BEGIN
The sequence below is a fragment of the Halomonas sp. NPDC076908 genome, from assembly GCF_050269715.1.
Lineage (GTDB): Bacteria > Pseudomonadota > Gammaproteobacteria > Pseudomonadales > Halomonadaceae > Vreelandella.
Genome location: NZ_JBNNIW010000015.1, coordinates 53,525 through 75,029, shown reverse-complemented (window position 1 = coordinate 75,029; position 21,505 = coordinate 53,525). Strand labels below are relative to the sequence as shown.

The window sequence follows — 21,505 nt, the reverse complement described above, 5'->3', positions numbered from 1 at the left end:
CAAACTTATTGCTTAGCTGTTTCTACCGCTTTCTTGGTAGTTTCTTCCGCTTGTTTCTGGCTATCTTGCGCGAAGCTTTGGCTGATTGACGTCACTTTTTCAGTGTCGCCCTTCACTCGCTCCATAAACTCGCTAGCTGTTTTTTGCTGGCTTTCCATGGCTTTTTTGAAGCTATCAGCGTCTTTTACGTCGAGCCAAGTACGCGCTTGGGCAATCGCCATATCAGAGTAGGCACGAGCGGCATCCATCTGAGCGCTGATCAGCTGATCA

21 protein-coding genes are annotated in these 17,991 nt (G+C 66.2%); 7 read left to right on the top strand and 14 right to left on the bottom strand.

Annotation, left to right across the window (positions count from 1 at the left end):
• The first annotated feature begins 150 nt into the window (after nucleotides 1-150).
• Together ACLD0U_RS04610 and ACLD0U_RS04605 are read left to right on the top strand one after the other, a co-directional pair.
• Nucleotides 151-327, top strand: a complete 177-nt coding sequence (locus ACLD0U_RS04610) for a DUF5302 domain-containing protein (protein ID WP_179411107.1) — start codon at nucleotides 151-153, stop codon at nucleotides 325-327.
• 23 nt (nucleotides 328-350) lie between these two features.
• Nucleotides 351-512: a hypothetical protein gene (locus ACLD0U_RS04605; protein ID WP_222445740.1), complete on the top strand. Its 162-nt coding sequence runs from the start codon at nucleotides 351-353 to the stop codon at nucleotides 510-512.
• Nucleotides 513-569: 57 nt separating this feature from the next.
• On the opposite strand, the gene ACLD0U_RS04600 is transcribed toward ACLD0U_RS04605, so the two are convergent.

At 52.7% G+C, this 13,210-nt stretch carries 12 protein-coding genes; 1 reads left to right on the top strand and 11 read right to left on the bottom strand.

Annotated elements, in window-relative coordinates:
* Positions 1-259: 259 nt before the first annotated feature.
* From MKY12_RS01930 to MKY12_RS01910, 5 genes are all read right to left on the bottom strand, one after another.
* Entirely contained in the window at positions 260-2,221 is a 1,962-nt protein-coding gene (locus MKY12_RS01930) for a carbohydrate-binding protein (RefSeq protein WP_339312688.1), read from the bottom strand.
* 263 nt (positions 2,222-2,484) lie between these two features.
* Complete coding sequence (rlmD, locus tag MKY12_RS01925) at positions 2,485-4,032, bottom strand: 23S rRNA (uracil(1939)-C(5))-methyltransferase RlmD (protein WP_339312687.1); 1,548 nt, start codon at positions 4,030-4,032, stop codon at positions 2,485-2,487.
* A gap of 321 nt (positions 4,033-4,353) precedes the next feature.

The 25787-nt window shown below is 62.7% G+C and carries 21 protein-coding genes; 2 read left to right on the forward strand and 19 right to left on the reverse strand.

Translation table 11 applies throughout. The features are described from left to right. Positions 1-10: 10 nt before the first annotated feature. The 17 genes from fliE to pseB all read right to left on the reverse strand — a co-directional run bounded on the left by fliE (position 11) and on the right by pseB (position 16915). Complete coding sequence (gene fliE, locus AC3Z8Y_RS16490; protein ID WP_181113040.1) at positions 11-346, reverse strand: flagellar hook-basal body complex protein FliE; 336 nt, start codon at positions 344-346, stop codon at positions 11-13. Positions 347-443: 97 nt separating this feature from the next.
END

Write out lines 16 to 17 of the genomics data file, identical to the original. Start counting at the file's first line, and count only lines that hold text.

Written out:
Annotated elements, in window-relative coordinates:
* Positions 1-259: 259 nt before the first annotated feature.